What would have been real fire would have been to end with the usual all-star band playing “The Revolution Will Not Be Televised.” Can you imagine Jay-Z and LL Cool J trading off verses on Gil Scott-Heron’s classic proto rap? With Carole King on piano! Plus the Go-Go’s as backing singers?! Instead we got the usual tired narrative of rock and roll through the lens of white men.

Because, of course, the revolution can not be televised.

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The Rock Hall Class of 2021: 3 Steps Forward, 7 Steps Back

It sounds great. The Go-Go’s, Carole King and Tina Turner — my top three choices among the year’s nominees — all being inducted into the Rock & Roll Hall of Fame as performers, at long last. (Turner and King were inducted previously, but not for their solo performance work.) Half of the six acts being inducted into the performer category are female, and almost half (46.67%) of the individual musicians are women. (If, say, original drummer Elissa Bello were being inducted with the Go-Go’s, there would be total gender parity.) Given the hall’s horrible track record – a paltry 7.63% of total inductees prior to this year are female – this looks like progress. “Head over heels,” I tweeted when I awoke this morning to the news, referencing a Go-Go’s song (but you probably knew that).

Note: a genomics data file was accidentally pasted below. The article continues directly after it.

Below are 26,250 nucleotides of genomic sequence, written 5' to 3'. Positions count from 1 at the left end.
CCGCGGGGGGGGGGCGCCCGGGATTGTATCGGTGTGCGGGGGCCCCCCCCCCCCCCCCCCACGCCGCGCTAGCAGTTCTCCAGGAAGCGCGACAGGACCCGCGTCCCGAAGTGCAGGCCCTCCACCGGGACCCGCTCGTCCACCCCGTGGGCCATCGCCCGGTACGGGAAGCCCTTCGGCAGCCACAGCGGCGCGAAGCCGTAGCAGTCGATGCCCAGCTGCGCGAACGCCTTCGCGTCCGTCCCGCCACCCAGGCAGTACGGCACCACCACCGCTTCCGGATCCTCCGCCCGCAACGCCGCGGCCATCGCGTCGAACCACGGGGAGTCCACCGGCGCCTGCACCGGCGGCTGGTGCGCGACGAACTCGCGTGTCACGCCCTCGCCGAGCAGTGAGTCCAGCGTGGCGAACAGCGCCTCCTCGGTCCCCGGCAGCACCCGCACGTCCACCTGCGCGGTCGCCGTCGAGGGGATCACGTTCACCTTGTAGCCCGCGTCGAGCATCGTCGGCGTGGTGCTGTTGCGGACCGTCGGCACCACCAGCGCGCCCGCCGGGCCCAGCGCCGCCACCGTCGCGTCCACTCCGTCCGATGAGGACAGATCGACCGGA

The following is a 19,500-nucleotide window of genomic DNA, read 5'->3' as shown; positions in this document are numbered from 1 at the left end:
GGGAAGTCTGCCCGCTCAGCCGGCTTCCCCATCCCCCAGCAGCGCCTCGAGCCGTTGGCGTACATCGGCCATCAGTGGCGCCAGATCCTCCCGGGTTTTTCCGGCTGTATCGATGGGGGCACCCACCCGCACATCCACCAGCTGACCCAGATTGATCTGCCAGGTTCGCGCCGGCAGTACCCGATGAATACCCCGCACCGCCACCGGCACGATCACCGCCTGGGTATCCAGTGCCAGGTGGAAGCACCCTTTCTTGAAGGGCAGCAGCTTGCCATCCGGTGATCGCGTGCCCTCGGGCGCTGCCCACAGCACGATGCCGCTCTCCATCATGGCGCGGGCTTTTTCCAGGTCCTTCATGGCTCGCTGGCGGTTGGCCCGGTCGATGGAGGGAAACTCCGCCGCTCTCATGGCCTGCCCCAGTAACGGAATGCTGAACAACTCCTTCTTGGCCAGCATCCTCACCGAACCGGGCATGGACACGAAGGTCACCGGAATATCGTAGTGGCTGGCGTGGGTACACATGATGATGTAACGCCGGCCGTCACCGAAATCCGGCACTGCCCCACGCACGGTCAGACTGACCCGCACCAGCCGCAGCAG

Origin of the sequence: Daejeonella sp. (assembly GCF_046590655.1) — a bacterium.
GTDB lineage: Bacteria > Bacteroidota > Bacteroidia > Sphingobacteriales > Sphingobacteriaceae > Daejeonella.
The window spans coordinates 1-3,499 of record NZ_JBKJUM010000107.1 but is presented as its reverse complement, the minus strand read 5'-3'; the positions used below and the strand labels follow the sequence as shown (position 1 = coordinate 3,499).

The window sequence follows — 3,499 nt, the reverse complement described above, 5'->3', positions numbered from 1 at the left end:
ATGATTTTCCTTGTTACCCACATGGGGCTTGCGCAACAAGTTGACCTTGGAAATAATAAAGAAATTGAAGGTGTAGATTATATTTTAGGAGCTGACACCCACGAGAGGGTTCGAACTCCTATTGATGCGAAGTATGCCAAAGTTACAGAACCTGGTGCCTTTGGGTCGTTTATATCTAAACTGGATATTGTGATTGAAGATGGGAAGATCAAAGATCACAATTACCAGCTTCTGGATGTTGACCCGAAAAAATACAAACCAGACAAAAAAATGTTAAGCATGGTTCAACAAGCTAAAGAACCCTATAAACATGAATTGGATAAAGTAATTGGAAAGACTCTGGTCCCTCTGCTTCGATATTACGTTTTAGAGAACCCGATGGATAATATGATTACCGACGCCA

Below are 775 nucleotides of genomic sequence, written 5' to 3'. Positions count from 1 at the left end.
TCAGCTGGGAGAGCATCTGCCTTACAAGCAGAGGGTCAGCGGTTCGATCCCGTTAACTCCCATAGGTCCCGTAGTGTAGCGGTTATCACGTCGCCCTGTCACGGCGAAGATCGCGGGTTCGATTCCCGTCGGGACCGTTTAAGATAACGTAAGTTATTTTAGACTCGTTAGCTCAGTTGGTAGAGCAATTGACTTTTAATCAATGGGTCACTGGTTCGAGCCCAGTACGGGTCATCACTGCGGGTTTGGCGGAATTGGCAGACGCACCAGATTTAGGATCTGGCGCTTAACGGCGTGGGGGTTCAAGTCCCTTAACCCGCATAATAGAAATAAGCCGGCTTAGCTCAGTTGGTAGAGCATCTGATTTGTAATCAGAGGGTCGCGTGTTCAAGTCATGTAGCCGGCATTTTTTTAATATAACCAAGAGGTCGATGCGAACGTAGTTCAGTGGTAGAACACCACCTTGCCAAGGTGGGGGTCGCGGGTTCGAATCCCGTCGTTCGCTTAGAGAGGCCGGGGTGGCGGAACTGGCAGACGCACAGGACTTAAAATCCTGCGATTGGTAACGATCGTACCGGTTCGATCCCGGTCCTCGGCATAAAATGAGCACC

But scroll down a little further. In addition to the six acts being inducted as performers (the men are Jay-Z, the Foo Fighters, and Todd Rundgren, if you care), the hall took the unusual step this year of inducting three acts under the Early Influence category, three under Musical Excellence, and one for the Ahmet Ertegun Award, for non-performers. Guess how many of those seven inductees are or have female members? Here’s a hint: It’s the same number of women who were in the 17 acts inducted into the hall during its first year, 1986.

That’s right: zero.